Food fish contain bacteria pathogenic to humans, like Listeria monocytogenes, Salmonella spp., Staphylococcus aureus, and Escherichia coli (3, 12, 13, 23, 28, 30, 31), and therefore consumption may be entailed risk for consumers. The consumption of raw or insufficiently heat-treated fish causes most outbreaks of food poisoning (13). The quality of raw material and hygiene conditions of processing and storage influence the level of microbiological contamination of fresh fish (3, 4, 13, 28, 31).
Food law does not determine microbiological criteria of safety or hygiene in the process of fish production. The International Commission on Microbiological Specification for Foods suggests microbiological criteria for fresh fish (only aerobic plate count and E. coli) (8), but these are not legally enforced and the lack of legislated safety criteria creates potential health risk for consumers. The necessity of monitoring contamination of food fish caused by pathogenic bacteria has been confirmed by other authors (13, 23, 30, 31).
Grass carp (Ctenopharyngodon idella), bighead carp (Aristichthys nobilis), Siberian sturgeon (Acipenser baerii), and wels catfish (Silurus glanis) are food fish and widely aquacultured in many countries (www.fao.org/fishery/statistics/) The purpose of this study was to determine microbiological quality and safety for consumers of these four freshwater food fish.
Material and Methods
Sampling The examined fish species were obtained from fish farms located in Eastern Poland in winter. The fish body weight was within the range of 1.4–1.8 kg for grass carp (n = 6), 1.7–2.6 kg for bighead carp (n = 6), 3.1–4.0 kg for Siberian sturgeon (n = 6), and 1.4–2.0 kg for wels catfish (n = 6). The fish ate a natural diet constituted of what was in the pond (variously typical food for herbivorous fish, i.e. grass and bighead carp, and for predatory fish, i.e. Siberian sturgeon and wels catfish) and did not receive any industrial feed. Directly after being caught the fish were killed, purchased, and transported to the laboratory. Next, the fish were gutted, placed on sterile trays, and stored in the refrigerator. The temperature during transport was in the 0ºC–4ºC range. The analyses were performed within 24 h of acquisition and the fish were stored at 0ºC–2ºC until analysis.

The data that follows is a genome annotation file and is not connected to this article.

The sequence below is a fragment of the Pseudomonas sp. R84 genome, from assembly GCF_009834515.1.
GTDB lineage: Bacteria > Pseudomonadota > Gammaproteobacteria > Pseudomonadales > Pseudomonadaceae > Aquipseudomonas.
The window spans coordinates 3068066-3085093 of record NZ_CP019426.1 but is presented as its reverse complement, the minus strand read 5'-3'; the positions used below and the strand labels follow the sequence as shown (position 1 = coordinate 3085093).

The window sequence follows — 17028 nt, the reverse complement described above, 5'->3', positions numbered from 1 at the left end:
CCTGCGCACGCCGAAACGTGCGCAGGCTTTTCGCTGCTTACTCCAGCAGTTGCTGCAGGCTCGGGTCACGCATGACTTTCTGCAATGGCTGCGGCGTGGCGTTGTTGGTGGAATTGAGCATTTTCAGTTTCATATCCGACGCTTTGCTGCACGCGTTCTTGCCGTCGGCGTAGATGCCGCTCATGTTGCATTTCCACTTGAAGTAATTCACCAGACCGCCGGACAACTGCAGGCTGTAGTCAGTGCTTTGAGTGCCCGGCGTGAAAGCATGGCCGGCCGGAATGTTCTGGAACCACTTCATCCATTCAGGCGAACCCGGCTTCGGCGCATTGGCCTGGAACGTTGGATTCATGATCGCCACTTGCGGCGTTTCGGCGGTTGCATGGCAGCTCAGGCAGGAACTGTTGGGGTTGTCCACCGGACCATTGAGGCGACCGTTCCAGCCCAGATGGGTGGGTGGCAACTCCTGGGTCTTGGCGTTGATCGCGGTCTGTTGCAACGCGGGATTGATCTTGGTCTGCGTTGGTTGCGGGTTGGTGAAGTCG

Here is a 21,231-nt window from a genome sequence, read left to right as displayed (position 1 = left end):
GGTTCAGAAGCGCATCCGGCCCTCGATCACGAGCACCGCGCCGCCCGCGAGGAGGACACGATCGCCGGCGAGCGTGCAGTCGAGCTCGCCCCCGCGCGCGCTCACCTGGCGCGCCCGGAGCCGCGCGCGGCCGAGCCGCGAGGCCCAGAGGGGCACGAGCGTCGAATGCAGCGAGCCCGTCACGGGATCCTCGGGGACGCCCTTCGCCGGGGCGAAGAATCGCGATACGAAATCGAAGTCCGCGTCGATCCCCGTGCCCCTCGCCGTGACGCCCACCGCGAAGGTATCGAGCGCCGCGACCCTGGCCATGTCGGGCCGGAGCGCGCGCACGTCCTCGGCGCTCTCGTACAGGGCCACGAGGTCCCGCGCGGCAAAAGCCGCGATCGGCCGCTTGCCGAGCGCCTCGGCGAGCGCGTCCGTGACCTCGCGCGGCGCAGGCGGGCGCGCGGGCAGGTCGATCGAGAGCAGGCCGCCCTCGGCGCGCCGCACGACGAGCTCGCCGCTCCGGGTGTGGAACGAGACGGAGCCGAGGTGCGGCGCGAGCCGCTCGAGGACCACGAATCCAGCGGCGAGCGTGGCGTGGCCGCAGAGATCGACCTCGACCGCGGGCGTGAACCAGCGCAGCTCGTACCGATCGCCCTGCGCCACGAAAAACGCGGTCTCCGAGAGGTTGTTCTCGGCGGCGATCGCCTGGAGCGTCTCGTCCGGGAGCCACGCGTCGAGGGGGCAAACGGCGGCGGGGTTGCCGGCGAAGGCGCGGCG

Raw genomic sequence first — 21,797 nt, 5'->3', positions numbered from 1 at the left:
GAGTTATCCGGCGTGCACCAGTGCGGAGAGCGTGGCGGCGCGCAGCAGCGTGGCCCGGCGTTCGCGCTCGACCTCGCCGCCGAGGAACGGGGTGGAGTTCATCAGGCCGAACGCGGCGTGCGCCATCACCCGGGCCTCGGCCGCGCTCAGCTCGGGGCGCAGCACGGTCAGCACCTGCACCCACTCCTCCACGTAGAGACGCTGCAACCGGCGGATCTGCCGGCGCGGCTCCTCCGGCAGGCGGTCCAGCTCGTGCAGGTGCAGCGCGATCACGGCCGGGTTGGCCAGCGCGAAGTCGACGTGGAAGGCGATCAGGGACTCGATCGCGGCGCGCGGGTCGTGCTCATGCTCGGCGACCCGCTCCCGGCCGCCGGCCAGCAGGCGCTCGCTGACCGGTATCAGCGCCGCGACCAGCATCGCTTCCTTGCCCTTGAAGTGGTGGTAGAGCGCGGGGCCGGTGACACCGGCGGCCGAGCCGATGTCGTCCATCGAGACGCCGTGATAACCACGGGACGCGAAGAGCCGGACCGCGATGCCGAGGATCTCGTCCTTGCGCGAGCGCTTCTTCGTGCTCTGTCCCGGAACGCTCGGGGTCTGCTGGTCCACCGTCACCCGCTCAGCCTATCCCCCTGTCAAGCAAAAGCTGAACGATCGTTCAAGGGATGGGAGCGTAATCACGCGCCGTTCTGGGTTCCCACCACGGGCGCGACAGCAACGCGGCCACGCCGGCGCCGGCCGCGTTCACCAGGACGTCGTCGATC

Microbiological analysis 10 g sample and 90 mL dilution fluid were homogenised in a stomacher for 2 min at normal speed (14, 15). From this dilution, other decimal dilutions were prepared and transferred onto appropriate media in accordance with international guidelines. In order to determine the number of aerobic and psychrophilic bacteria, plate count agar and incubation at 30ºC for 72 h and 0ºC–4ºC for 14 days were used, respectively (2, 16). For Enterobacteriacae, plates with VRBG medium and incubation at 37ºC for 24 h (17) were used and for Staphylococcus spp., plates with Baird Parker Agar and incubation at 37ºC for 48 h were utilised. Typical colonies of Staphylococcus spp. were confirmed using a coagulase test (18). For E. coli, plates with TBX medium and incubation at 44ºC for 24 h were applied (19). The presence of Enterobacteriaceae and Staphylococcus spp. microorganisms was identified with non-reagent assays Enterotest 24 N and Staphytest 24, and a Multiscan EX test reader. Bacteria counts were presented in logarithms of colony forming unit/g (log cfu/ g).